"With the long-range plan, the prospect of a new runway came into play, as did the land acquisition. The late ’80s really saw that aspect of the plan develop.
"It has evolved exactly into what was originally perceived."
Total investment in Vandenberg is $37.6 million, according to Cooley, a sum that includes land acquisitions. Of that, $25.7 million came from the federal Airport Improvement Program through 23 different grants. The state DOT has invested $5 million, including half the cost of the new terminal, while the authority has dedicated $7 million through its capital expenditure budget — not including costs related to maintenance and operations.
As with most any project in Florida, wetlands mitigation was an ongoing challenge. Stormwater runoff was a heightened concern as well, with a bypass canal that serves as a regional source for drinking water running through the airport's property. In all, five designated wetland mitigation areas totaling some 34 acres were established. And, subsequently, the Southwest Florida Water Management District awarded HCAA its Resource Regulation Design Excellence Award for its wetlands mitigation efforts.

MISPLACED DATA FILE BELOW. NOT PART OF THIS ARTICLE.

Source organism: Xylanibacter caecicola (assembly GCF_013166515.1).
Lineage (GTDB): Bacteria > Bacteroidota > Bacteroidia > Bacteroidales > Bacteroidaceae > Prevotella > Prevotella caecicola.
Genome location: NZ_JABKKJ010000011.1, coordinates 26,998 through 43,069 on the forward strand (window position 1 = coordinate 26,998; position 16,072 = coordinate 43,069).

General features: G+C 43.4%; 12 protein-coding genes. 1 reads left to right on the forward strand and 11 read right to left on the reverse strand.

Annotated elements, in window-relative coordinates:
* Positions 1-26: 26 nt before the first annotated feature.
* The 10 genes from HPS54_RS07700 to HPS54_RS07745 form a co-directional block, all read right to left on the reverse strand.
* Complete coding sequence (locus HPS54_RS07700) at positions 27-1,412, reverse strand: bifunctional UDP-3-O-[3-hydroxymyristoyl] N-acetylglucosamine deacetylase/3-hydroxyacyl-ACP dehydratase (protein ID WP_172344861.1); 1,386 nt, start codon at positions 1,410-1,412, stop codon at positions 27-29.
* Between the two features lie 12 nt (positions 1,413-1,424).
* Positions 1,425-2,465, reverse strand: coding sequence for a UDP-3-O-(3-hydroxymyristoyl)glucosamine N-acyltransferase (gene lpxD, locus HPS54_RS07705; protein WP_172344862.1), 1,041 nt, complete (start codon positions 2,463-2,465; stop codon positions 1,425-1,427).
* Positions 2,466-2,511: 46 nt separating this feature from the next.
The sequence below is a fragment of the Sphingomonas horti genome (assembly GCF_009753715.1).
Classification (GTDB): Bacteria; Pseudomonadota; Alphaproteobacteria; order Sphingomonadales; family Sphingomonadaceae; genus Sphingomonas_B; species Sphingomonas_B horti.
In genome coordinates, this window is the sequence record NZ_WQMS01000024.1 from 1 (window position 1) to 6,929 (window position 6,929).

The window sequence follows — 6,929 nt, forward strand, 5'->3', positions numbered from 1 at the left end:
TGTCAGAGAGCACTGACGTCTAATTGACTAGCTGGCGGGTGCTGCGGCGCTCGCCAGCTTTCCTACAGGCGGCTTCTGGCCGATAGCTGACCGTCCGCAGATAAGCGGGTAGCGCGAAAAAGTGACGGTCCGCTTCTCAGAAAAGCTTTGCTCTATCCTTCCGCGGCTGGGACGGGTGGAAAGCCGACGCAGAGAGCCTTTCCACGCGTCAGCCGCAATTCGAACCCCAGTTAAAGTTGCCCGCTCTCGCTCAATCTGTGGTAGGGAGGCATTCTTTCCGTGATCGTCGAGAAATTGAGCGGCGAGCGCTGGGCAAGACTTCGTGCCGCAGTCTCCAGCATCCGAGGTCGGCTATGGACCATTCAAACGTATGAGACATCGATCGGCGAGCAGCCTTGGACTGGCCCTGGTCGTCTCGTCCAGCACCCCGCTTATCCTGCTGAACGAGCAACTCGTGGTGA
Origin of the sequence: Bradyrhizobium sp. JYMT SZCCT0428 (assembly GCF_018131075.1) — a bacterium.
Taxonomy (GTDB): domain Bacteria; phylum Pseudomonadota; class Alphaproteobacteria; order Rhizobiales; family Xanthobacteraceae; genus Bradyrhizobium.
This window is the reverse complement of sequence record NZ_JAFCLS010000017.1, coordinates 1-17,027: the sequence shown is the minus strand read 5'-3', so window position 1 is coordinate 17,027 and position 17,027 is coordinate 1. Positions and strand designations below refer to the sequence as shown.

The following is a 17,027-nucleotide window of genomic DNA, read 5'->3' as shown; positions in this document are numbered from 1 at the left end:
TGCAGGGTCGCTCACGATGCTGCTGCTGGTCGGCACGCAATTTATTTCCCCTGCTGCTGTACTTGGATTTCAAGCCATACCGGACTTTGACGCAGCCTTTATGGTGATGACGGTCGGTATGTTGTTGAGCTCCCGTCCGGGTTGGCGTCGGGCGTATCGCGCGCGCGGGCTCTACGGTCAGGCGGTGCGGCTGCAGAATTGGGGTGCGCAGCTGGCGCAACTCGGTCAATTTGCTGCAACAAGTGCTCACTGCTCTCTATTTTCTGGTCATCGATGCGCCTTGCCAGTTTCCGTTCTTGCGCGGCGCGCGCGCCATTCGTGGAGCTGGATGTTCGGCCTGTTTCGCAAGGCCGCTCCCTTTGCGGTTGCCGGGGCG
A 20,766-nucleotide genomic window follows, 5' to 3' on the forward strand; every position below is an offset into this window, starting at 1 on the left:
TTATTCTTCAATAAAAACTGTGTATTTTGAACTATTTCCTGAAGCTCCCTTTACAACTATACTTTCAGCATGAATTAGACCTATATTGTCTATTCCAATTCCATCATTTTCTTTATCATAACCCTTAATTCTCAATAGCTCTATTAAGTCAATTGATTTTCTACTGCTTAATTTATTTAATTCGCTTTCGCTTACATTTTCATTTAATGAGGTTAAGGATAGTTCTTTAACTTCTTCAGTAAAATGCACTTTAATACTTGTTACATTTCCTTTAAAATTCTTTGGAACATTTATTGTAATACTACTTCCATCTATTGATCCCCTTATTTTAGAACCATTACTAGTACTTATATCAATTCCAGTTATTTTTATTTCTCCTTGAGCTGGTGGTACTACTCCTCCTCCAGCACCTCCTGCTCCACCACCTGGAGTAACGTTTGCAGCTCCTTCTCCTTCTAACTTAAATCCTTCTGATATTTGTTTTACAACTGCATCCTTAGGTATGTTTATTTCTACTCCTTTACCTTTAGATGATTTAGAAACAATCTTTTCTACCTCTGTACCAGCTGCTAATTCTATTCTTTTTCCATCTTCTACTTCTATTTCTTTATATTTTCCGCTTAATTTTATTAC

Leading Edge Aviation
The 46,000-sq. ft. terminal building will house Leading Edge Aviation Services, the fixed base operator, with corporate amenities and pilot briefing necessities. There is 3,000 square feet of office space for corporate and business subtenants, and Leading Edge has put into place the infrastructure for most turbine aircraft maintenance needs.
The FBO is operated by Mark and David Moberg, with Mark concentrating on managing the overall operation based on his experience with Hawthorne Aviation, and David serving as vice president in charge of aircraft sales, flight training, and Part 135 on-demand charter.